A Study of a Plant from the Malvaceae family
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A Study of a Plant from the Malvaceae family

Amir Mohtashemi Ltd.

Date c. 1800–1830

Period Early 19th century

Origin Guangzhou (Canton), China

Medium Watercolour on pith paper

Made for the European market

“To be without method is deplorable, but to depend entirely on method is worse.”
Lu Ch’ai, 17th century Master of Chinese brush painting.
This magnificently verdurous specimen consists of wide, lobed leaves in forest greens with rich mossy undertones. These waxy leaves are heavily veined, encouraging water on its path towards the roots. A profusion of golden stamens erupts from the puce centre as four white trumpet shape petals curl outwards.
The sturdy branch indicates a tree or possibly large shrub. Its textured bark grey with brown detailing terminates with a sawn-off end, yet the base and a further branch seem to have been snapped and consequently appear in a more naturalistic fashion. Emergent buds resembling those of a magnolia tree weigh the lower stem down, causing it to bow in a sweeping arc. This correlates with the opposite stem, which echoes the curve in an upward motion as another bud prepares to open. This sinuous movement embodies the vitality of a plant bursting into flower.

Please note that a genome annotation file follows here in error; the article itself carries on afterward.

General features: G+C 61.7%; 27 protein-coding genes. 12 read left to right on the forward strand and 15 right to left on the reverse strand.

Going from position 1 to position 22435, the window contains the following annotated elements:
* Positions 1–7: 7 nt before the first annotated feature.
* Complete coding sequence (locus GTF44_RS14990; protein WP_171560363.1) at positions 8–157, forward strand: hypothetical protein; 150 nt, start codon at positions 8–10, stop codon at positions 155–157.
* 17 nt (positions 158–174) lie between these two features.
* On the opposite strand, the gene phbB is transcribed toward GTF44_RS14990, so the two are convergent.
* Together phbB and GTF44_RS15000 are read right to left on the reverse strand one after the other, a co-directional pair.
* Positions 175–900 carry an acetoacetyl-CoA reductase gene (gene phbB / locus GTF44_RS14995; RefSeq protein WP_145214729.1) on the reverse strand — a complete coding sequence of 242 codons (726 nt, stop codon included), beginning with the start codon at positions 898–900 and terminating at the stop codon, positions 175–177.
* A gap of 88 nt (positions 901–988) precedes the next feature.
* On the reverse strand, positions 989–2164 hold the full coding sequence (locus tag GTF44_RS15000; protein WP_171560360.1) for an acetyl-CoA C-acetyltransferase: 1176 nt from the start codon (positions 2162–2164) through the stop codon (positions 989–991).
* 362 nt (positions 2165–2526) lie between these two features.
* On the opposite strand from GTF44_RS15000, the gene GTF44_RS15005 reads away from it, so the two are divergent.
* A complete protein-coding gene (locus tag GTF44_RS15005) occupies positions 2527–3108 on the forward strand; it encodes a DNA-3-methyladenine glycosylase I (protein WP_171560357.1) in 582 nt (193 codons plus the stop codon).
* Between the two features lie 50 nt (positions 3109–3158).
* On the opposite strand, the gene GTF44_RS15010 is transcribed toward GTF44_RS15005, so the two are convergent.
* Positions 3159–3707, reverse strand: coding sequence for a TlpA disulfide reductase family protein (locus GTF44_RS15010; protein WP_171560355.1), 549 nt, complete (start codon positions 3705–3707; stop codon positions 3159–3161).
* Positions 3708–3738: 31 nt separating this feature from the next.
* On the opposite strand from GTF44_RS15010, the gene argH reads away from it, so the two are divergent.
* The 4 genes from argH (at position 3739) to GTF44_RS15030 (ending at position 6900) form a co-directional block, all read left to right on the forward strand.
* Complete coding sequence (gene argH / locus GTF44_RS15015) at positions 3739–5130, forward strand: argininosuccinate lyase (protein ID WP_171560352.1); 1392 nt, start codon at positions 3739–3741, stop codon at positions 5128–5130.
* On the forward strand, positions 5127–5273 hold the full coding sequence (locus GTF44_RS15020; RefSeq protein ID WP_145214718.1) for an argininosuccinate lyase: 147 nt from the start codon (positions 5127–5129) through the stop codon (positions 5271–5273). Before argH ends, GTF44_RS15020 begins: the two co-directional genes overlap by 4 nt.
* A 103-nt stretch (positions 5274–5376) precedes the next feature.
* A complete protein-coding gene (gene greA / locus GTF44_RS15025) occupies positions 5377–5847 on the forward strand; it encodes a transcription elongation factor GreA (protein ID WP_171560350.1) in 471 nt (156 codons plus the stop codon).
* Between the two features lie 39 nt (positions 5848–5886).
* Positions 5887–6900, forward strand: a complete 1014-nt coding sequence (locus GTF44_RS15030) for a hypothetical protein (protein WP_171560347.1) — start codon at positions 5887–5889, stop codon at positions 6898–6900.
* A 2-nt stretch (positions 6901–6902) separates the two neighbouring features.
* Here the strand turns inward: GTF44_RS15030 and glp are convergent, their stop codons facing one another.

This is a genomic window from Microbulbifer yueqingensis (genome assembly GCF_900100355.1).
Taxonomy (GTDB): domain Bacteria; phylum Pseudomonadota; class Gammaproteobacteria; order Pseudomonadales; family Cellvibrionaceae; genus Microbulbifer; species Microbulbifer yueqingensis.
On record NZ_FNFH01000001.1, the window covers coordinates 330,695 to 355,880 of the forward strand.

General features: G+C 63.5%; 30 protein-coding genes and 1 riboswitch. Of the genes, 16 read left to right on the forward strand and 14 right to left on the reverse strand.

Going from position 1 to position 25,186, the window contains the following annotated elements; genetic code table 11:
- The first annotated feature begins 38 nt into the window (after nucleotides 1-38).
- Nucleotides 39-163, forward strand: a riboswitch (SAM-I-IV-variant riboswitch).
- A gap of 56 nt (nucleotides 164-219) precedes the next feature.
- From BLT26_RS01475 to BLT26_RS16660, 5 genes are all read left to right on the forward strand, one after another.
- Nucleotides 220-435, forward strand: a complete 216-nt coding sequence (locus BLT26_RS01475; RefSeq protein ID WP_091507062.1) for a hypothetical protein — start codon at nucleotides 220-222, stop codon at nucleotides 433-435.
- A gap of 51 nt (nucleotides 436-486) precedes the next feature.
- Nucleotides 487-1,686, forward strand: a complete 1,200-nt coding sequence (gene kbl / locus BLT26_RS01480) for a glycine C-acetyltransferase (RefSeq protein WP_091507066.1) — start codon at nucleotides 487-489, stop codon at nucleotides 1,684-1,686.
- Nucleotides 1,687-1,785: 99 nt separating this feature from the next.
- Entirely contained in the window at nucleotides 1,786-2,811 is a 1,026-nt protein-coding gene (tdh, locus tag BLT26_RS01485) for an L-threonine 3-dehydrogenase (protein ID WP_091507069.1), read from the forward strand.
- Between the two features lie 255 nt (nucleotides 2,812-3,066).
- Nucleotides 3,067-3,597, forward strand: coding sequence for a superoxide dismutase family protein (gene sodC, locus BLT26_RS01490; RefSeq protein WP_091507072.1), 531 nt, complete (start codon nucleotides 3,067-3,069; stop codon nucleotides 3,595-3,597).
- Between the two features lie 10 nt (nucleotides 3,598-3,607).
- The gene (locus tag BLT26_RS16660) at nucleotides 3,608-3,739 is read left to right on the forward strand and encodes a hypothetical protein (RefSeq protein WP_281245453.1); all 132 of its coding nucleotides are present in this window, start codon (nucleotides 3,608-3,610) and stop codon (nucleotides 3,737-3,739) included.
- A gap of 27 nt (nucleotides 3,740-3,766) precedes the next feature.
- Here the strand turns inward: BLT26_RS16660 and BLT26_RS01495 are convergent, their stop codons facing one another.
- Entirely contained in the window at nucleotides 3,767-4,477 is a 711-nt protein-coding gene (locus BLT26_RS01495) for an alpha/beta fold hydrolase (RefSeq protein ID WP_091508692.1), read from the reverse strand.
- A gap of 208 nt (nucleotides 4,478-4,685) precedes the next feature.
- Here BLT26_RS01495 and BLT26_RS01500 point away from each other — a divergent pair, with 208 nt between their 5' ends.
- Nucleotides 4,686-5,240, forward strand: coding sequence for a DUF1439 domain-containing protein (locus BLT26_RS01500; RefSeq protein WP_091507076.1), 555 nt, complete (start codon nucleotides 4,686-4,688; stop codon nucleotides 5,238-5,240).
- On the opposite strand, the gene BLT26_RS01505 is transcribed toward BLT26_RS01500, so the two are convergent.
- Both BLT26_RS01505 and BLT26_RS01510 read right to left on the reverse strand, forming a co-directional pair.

This truly exquisite study epitomises the classical tradition in Chinese art of conveying the spirit of a particular botanical subject, as described by 6th century texts outlining the key principles of Chinese painting. Exceeding a mere record of the plant’s features, the work is suffused with energy; there’s a melodic quality to the brushstrokes and the whole plant seems awash with life pulsing through its veins.

Souvenir from Canton: Chinese export paintings from the Victoria and Albert Museum, Shanghai, 2003.
Magee, Judith. Chinese Art and the Reeves Collection, Natural History Museum, London, 2013.
Wang, Kai. The Mustard Seed Garden Manual of Painting, Princeton University Press, 1992.
Bailey, Kate. “The Reeves Collection of Chinese Botanical Drawings”, The Plantsman n.s. 9(4), 2010, pp. 218–225.

Date: c. 1800–1830

Period: Early 19th century

Origin: Guangzhou (Canton), China

Medium: Watercolour on pith paper

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Amir Mohtashemi Ltd.

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